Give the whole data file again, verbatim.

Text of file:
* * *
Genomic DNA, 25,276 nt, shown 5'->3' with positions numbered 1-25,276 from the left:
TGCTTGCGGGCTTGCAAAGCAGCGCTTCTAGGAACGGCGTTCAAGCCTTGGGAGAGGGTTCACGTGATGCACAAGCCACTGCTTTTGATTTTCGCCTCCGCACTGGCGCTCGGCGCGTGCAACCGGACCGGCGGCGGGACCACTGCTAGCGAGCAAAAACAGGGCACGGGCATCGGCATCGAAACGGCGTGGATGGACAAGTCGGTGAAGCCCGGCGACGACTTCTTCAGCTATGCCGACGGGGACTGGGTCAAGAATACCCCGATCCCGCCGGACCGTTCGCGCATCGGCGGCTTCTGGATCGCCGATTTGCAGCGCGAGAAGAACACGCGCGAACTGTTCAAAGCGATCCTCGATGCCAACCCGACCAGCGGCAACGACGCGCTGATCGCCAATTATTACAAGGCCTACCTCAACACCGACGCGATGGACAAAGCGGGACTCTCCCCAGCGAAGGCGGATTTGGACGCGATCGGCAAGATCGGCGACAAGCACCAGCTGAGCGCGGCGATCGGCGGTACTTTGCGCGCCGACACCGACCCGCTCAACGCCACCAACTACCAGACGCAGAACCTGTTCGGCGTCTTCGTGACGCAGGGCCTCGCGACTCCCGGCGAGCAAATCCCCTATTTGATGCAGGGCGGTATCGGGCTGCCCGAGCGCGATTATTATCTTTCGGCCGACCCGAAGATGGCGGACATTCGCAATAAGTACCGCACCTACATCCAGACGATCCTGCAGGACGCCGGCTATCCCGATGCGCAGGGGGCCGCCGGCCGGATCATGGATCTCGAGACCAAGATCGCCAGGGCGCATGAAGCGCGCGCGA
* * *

Genomic DNA, 25,276 nt, shown 5'->3' with positions numbered 1-25,276 from the left:
TGCTTGCGGGCTTGCAAAGCAGCGCTTCTAGGAACGGCGTTCAAGCCTTGGGAGAGGGTTCACGTGATGCACAAGCCACTGCTTTTGATTTTCGCCTCCGCACTGGCGCTCGGCGCGTGCAACCGGACCGGCGGCGGGACCACTGCTAGCGAGCAAAAACAGGGCACGGGCATCGGCATCGAAACGGCGTGGATGGACAAGTCGGTGAAGCCCGGCGACGACTTCTTCAGCTATGCCGACGGGGACTGGGTCAAGAATACCCCGATCCCGCCGGACCGTTCGCGCATCGGCGGCTTCTGGATCGCCGATTTGCAGCGCGAGAAGAACACGCGCGAACTGTTCAAAGCGATCCTCGATGCCAACCCGACCAGCGGCAACGACGCGCTGATCGCCAATTATTACAAGGCCTACCTCAACACCGACGCGATGGACAAAGCGGGACTCTCCCCAGCGAAGGCGGATTTGGACGCGATCGGCAAGATCGGCGACAAGCACCAGCTGAGCGCGGCGATCGGCGGTACTTTGCGCGCCGACACCGACCCGCTCAACGCCACCAACTACCAGACGCAGAACCTGTTCGGCGTCTTCGTGACGCAGGGCCTCGCGACTCCCGGCGAGCAAATCCCCTATTTGATGCAGGGCGGTATCGGGCTGCCCGAGCGCGATTATTATCTTTCGGCCGACCCGAAGATGGCGGACATTCGCAATAAGTACCGCACCTACATCCAGACGATCCTGCAGGACGCCGGCTATCCCGATGCGCAGGGGGCCGCCGGCCGGATCATGGATCTCGAGACCAAGATCGCCAGGGCGCATGAAGCGCGCGCGA